“The 2019 Gito Whole Cluster Petite Syrah takes the oenophile for a wild ride. On the front palate, you are given a hint of tartness and sour cherry balls. The imaginary whole clusters tear through your mid-palate with a vengeance and make you want to not let the liquid escape your throat. The finish is pepper mixed with raisin and plum and is as elegant as the mid-palate is rough. Drink this over the next five years. It will change substantially. Pair it with whatever spicy foods you can find.”
Purchase a bottle here.
Pic of the Day
On his trip to Manama, Bahrain, Israeli Foreign Minister Yair Lapid and Bahraini Foreign Minister Abdullatif al Zayani visited the USS Pearl Harbor, a Harpers Ferry-class naval ship stationed in Bahrain. Lapid (second from left) was hosted by Vice Admiral Brad Cooper (left), commander of the U.S. Fifth Fleet, and Margaret Nardi (third from left), U.S. chargé d’affaires in Manama.
“What you are doing here is protecting the values of freedom and the idea of a free world. When we talk about peace, we must remember that this peace must be protected from anyone who seeks to harm it,” Lapid told Cooper.
Former MLB left-handed pitcher with more MLB appearances than any other Jewish pitcher, Scott David Schoeneweis turns 48…
FRIDAY: MLB Hall of Fame second baseman who appeared in 18 straight All-Star Games, he is immortalized as Jewish in Adam Sandler’s “Chanukah Song,” Rod Carew turns 76… Judge of the U.S. Court of Appeals for the Ninth Circuit, Andrew David Hurwitz turns 74… Haifa-born biologist and physician, professor at the Technion, he won the 2004 Nobel Prize in Chemistry, Aaron Ciechanover turns 74… Copy editor at Politico, Andrew Goodwin turns 67… Actress and ordained Jewish cantor, Lorna Patterson turns 65… The first ever Jewish chief justice of the Washington State Supreme Court, Steven C. González turns 58… Reality television personality, model and actress, Cynthia Dawn “Cindy” Margolis turns 56… Director of philanthropic partnerships at the Bill & Melinda Gates Foundation, Robert A. Rosen turns 53… Film director, screenwriter and producer, Stacie Passon turns 52… SVP at Finsbury Glover Hering, Robert Bennett Seidman turns 48… Senior manager of special projects at the Foundation For Defense of Democracies, Samantha J. Greenberg turns 33… Consultant at Deloitte, Samuel Koralnik turns 26… Vice president of business development at Itur Intelligence Ltd., Yossi Raskas… Scott Rosenthal… Rachelli Levitt Friedman…
SATURDAY: Partner in Baltimore’s Workshop Development and a top commercial real estate broker, Richard Manekin turns 76… Co-chair of external relations at the Melvin J. Berman Hebrew Academy, Diana Ely Epstein… Bethesda, Maryland resident, Samuel G. Kaplan turns 75… Fashion designer Donna Karan turns 73… Portrait photographer Annie Leibovitz turns 72… Former long-time member of the Knesset for the Shas party, Rabbi Yitzhak Cohen turns 70… Member of Knesset for the Labor party and Minister of Public Security, Omer Bar-Lev turns 68… Former member of the Texas House of Representatives, Scott Hochberg turns 68… Israeli businessman Idan Ofer turns 66… Venture capitalist and former chairman of Baltimore’s federation The Associated, Bruce Sholk turns 64… Former chief program officer of the Union for Reform Judaism, Mark J. Pelavin turns 60… Managing partner of the Fort Lauderdale-based Weinstein Law Firm, Andrew Weinstein turns 52… Insurance agent at Herman E. Wealcatch Inc., Michael Mordechai Gottlieb turns 47… U.S. government official at the International Trade Administration, Michelle Sara King turns 45… Zionist educator at Hadassah, Diana Diner turns 38… Associate attorney at Cooley LLP, Alexander B. Fullman turns 31…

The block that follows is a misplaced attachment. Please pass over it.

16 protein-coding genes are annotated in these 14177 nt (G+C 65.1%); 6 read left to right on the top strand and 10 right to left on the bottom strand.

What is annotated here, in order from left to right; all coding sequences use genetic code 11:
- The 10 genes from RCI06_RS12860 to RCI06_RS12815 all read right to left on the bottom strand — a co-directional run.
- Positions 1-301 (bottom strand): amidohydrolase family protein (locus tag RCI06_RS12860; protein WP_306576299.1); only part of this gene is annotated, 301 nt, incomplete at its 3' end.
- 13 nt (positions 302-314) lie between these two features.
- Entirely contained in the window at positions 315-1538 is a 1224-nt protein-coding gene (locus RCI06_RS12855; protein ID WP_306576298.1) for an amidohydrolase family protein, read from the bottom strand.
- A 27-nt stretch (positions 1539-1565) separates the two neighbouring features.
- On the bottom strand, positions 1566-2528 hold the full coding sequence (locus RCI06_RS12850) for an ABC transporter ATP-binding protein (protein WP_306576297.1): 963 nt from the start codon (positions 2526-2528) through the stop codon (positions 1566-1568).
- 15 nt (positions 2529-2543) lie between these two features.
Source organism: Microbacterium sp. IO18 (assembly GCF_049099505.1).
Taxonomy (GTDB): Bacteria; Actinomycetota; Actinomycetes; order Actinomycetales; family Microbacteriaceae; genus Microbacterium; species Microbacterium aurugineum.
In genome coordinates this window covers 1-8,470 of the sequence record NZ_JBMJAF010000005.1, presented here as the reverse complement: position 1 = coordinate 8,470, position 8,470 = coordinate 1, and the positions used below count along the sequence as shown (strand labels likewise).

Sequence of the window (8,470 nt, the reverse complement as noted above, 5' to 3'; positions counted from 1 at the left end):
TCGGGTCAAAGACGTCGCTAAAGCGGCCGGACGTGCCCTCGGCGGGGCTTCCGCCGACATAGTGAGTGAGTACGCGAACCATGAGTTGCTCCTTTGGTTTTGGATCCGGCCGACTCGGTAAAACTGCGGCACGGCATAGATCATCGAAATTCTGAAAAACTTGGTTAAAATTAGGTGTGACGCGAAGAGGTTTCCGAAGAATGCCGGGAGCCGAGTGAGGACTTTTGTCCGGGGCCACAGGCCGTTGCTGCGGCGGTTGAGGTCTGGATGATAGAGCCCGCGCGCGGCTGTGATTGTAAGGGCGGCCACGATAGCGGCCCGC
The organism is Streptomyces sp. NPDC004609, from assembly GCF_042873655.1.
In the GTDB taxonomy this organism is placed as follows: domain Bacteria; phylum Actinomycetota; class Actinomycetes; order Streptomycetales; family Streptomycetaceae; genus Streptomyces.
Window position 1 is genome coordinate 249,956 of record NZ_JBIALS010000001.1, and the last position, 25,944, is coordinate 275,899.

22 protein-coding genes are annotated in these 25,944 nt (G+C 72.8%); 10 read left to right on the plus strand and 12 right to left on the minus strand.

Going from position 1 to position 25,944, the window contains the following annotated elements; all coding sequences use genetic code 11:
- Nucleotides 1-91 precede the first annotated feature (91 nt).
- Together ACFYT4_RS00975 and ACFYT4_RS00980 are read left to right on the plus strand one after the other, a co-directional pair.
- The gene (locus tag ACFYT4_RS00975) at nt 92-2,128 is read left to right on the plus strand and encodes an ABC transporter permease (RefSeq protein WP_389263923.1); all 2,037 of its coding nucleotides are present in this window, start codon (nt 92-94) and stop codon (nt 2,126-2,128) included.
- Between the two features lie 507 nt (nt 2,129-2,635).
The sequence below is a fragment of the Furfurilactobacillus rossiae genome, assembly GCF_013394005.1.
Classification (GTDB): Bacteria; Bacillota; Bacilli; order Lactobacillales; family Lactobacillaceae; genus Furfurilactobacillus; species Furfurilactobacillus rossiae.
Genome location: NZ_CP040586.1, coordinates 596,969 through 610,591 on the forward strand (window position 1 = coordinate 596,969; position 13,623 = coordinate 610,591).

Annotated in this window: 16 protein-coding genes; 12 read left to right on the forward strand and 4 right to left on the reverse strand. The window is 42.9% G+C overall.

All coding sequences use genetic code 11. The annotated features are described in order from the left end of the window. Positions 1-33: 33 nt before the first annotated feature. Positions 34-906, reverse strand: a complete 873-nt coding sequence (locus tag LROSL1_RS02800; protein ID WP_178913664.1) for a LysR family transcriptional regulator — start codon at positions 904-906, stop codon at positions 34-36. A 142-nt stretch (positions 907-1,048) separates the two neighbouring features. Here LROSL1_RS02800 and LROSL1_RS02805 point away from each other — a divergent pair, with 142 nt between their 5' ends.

SUNDAY: Radio show host Michael Medved turns 73… Senior advisor at FTI Consulting and a former member of Congress (D-PA-13), Allyson Young Schwartz turns 73… Theoretical physicist, professor at Rutgers and a MacArthur Genius Fellow in 1987, Daniel Friedan turns 73… Co-founder and owner of Covenant Wines, Jeff Morgan turns 68… Westport, Connecticut based holistic health coach, Orna Stern turns 66… Lisa Gordon Leff turns 64… Global head of music for YouTube, Lyor Cohen turns 62… President of The Ferber Company, P. Shields Ferber, Jr. turns 58… Real estate professional in NYC, Daniel Marks Cohen turns 51… Art collector and dealer, David Mugrabi turns 50… Manager of Madonna and U2, venture capitalist and author of “Jews Who Rock,” Guy Oseary turns 49… Member of the Knesset, he was previously Israel’s Minister of Intelligence, Eli Cohen turns 49… Rabbi of Congregation Ohr Torah in North Woodmere, N.Y., and author of We’re Almost There, Dovid M. Cohen turns 49… Venture capitalist and political strategist, Bradley Tusk turns 48… Executive director at the Jewish Book Council, Naomi Firestone-Teeter turns 38… Assistant rabbi at Park East Synagogue in Manhattan, Benjamin Goldschmidt turns 34… Manager of Israel and global Jewish citizenship at Combined Jewish Philanthropies of Greater Boston, Juan Gilces Coronel turns 27…